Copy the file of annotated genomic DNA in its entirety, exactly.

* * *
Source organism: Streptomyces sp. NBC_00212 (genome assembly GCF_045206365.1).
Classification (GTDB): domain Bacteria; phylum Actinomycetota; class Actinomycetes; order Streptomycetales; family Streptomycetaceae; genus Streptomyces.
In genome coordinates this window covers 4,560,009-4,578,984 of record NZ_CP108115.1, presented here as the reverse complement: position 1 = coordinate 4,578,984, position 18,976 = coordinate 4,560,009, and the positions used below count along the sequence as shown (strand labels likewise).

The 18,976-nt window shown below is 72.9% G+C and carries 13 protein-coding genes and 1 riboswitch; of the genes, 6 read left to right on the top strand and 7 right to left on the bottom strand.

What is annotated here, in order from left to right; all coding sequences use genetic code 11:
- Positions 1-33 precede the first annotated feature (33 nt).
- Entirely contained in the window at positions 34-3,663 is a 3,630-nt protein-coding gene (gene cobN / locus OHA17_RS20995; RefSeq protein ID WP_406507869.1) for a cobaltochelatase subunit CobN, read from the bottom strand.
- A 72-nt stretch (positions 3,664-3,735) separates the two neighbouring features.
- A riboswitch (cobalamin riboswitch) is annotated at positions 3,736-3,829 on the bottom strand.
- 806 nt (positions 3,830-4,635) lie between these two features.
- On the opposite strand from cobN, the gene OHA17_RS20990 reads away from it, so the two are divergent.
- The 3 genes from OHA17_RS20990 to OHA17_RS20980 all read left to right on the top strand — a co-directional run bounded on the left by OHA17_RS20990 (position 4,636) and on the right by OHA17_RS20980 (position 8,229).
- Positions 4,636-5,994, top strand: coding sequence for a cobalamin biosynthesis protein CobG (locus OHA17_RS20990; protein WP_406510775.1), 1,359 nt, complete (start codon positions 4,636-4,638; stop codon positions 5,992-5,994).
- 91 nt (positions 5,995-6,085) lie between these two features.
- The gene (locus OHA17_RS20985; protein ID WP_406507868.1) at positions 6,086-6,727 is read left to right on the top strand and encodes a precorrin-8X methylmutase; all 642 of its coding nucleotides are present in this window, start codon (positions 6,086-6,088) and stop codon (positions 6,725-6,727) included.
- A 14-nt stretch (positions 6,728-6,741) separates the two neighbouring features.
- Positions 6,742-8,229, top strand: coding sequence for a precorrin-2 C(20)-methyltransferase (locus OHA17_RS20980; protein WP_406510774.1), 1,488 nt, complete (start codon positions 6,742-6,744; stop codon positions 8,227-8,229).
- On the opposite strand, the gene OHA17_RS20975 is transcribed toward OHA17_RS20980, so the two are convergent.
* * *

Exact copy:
Source organism: Streptomyces sp. NBC_00212 (genome assembly GCF_045206365.1).
Classification (GTDB): domain Bacteria; phylum Actinomycetota; class Actinomycetes; order Streptomycetales; family Streptomycetaceae; genus Streptomyces.
In genome coordinates this window covers 4,560,009-4,578,984 of record NZ_CP108115.1, presented here as the reverse complement: position 1 = coordinate 4,578,984, position 18,976 = coordinate 4,560,009, and the positions used below count along the sequence as shown (strand labels likewise).

The 18,976-nt window shown below is 72.9% G+C and carries 13 protein-coding genes and 1 riboswitch; of the genes, 6 read left to right on the top strand and 7 right to left on the bottom strand.

What is annotated here, in order from left to right; all coding sequences use genetic code 11:
- Positions 1-33 precede the first annotated feature (33 nt).
- Entirely contained in the window at positions 34-3,663 is a 3,630-nt protein-coding gene (gene cobN / locus OHA17_RS20995; RefSeq protein ID WP_406507869.1) for a cobaltochelatase subunit CobN, read from the bottom strand.
- A 72-nt stretch (positions 3,664-3,735) separates the two neighbouring features.
- A riboswitch (cobalamin riboswitch) is annotated at positions 3,736-3,829 on the bottom strand.
- 806 nt (positions 3,830-4,635) lie between these two features.
- On the opposite strand from cobN, the gene OHA17_RS20990 reads away from it, so the two are divergent.
- The 3 genes from OHA17_RS20990 to OHA17_RS20980 all read left to right on the top strand — a co-directional run bounded on the left by OHA17_RS20990 (position 4,636) and on the right by OHA17_RS20980 (position 8,229).
- Positions 4,636-5,994, top strand: coding sequence for a cobalamin biosynthesis protein CobG (locus OHA17_RS20990; protein WP_406510775.1), 1,359 nt, complete (start codon positions 4,636-4,638; stop codon positions 5,992-5,994).
- 91 nt (positions 5,995-6,085) lie between these two features.
- The gene (locus OHA17_RS20985; protein ID WP_406507868.1) at positions 6,086-6,727 is read left to right on the top strand and encodes a precorrin-8X methylmutase; all 642 of its coding nucleotides are present in this window, start codon (positions 6,086-6,088) and stop codon (positions 6,725-6,727) included.
- A 14-nt stretch (positions 6,728-6,741) separates the two neighbouring features.
- Positions 6,742-8,229, top strand: coding sequence for a precorrin-2 C(20)-methyltransferase (locus OHA17_RS20980; protein WP_406510774.1), 1,488 nt, complete (start codon positions 6,742-6,744; stop codon positions 8,227-8,229).
- On the opposite strand, the gene OHA17_RS20975 is transcribed toward OHA17_RS20980, so the two are convergent.